I love detective fiction set in Victorian England ('VicLit,' I like to call it) but lately I seem to have found all the worst examples of the genre. I was starting to despair. I'm so glad I found this book. It was like a palate cleanser after a bad meal, or in this case, after bad writing.

Not only is The Revenant of Thraxton Hall well written, it's SO MUCH FUN. It's like a Scooby Doo episode for nerdy adults. Vaughn Entwistle has Sir Arthur Conan Doyle and Oscar Wilde investigating a murder in a haunted castle. There are secret passageways, spooky portraits, levitating psychics, blind butlers, ghosts, guests wearing masks, and--oh my god!--a family crypt with coffins! Not to mention a mirror maze, a monkey running amok, a woman allergic to sunlight... Oh it's just so much fun I can't stand it!


The Science of Shakespeare: A New Look at the Playwright's Universe, by Dan Falk

The Science of Shakespeare isn't so much about scientific principles or even about William Shakespeare as a person. It's all about context. What did the world look like at the time of Galileo, not to the philosophers and the astronomers but to the artists and the populace? Shakespeare's plays are full of references to the body, the natural world and the cosmos, but they were written at a time when our modern understanding of medicine, biology, and the universe was just beginning to unfold.

"If you're a Shakespeare nerd AND a science nerd AND a history of science nerd, this book is perfect for you," Dan Falk said at a recent library event in my city (I'm paraphrasing just a little). "But that's probably a pretty narrow audience." Maybe, but I'm definitely in that group!

There are few things I love more than being able to put familiar things--whether it's famous art, literature, fashion or even food--into historical context. I love learning the connections between things, how the writers I love were influenced by the politics of their day, or how the fashions of a certain era reflected the changing attitudes of the people at the time. So Dan Falk's new book, The Science of Shakespeare, is kind of perfect for me.


Friday, April 11, 2014

A Fish Named Glub, by Dan Bar-el (illustrated by Josee Bisaillon)

A Fish Named Glub
Author: Dan Bar-el
Illustrator: Josee Bisaillon
Publisher: Kids Can Press
Publication Date: April 1, 2014
Source: NetGalley
View on Amazon



What a strange book. The book's description refers to the existential questions of a fish living in a bowl and, boy, they weren't kidding about that. So I was prepared for the "Who am I? What am I doing here?" questions the fish asks. What I was not prepared for was the sudden plot twist when the fish becomes some sort of psychic medium divining the futures of all who touch the water in his bowl.

I did not see that coming.


Wednesday, April 2, 2014

The Mangle Street Murders (The Gower St. Detective: Book 1), by M.R.C. Kasasian

Research always shows in writing. If an author skimps on their research before writing a novel, it can ruin the impact of the whole book. While this may not be true for every book, it is always true for historical novels. Always. After reading some truly stellar historical mysteries set in Victorian England (plus several great non-fiction books about the time period and its real life crimes), as well as some truly awful ones, I approach every historical mystery with some healthy skepticism. Will this be as good as Ann Granger's Inspector Ross series? Or Alex Grecian's first book? Or will it be a mess, like Mrs. Poe? Or Alex Grecian's second book? I'm ever hopeful, but I've been disappointed so many times.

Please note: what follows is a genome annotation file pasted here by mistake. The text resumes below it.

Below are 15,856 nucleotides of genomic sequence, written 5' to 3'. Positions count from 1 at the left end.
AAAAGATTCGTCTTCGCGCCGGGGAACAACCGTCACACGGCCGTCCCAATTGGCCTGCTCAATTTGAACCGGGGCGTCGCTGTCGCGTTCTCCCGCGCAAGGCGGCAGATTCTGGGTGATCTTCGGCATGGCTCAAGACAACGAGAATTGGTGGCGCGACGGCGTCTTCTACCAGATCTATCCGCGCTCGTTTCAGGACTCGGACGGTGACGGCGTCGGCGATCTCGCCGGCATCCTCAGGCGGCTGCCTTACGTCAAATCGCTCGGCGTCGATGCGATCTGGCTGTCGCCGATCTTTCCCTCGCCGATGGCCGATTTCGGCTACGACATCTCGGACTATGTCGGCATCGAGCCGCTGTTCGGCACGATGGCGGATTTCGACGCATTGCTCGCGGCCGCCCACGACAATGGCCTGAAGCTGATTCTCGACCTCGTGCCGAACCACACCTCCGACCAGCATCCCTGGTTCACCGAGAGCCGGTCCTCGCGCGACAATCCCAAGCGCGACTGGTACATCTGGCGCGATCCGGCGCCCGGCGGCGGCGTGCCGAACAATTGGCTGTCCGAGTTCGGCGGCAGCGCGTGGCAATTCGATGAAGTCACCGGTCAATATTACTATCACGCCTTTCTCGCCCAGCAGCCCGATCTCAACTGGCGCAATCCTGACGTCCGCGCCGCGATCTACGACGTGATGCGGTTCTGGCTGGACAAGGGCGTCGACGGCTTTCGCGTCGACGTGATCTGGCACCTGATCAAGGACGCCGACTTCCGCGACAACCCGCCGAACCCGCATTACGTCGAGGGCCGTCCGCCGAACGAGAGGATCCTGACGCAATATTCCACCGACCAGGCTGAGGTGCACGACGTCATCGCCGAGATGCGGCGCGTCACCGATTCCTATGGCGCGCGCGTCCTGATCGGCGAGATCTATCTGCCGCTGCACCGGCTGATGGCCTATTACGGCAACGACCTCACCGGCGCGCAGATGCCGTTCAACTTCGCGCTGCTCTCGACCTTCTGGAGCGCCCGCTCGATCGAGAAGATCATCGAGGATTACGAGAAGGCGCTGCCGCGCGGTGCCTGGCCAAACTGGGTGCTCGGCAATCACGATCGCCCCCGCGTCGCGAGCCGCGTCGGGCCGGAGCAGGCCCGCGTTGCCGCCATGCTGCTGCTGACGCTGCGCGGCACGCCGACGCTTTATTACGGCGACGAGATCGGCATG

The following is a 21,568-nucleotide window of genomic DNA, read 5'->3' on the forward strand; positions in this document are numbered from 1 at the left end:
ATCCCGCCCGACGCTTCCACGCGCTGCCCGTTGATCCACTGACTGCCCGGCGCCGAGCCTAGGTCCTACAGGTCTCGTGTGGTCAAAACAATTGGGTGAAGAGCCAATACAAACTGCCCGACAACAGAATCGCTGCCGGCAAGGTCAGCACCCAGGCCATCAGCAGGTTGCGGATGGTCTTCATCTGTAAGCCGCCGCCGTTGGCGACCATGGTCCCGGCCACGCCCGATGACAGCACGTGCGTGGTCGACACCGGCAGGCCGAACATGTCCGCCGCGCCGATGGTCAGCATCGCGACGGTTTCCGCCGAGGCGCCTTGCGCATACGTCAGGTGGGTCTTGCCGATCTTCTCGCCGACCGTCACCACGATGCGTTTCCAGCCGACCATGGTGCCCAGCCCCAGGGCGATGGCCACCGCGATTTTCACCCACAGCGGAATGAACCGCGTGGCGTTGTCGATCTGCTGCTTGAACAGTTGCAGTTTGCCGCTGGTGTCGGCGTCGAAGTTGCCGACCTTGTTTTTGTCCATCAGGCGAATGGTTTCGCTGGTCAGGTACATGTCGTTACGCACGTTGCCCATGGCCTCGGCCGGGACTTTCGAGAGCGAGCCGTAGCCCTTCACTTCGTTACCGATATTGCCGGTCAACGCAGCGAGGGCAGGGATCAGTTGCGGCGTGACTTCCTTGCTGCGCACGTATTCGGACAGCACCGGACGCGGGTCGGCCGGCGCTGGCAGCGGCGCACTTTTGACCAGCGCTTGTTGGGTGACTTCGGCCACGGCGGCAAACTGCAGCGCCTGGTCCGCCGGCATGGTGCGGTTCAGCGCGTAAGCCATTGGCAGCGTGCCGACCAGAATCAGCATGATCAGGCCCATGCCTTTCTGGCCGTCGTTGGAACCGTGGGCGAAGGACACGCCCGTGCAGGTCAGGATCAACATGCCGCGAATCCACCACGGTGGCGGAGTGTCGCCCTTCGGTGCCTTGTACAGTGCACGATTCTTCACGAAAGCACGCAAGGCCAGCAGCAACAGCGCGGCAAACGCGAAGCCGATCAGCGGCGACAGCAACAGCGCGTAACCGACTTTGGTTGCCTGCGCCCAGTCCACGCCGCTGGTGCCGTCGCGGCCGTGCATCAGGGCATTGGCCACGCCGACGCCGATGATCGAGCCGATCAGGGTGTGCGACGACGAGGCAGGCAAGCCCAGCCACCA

In the case of The Mangle Street Murders, I'm undecided. On the one hand, I'm not sure I completely trust the author's research, but on the other hand I'm not sure if it's factually incorrect or just poorly written. It sometimes seems that the whole book is written with modern values in mind, just "aged back" with old-timey words like "pianoforte."


The Vanishing, by Wendy Webb

Look at that cover. Isn't it gorgeous? So atmospheric and evocative. Okay, now for the bad news. It's everything else. Everything else except the cover is the bad news.

Maybe not everything. The basic storyline is okay, there's the makings of a good ghost story in there. But the writing is SO BAD. It's poorly constructed, full of cliches, and the research is completely non-existent. As in, I'm pretty sure that if Wendy Webb was in the middle of writing and she couldn't remember the name of something (like the specific Great Lake or Canadian province near where her story takes place) she just said something vague like "lake" or "border" and skipped over it. Annnnnd repeat. It was beyond irritating.

I don't have much else to say about this book. I was going to list all the ways in which the book was disappointing, but I got tired just thinking about it. I think the worst review I read for it was one that said, "This is Wendy Webb's best book so far!" Oh dear. I guess I won't be reading her other books then.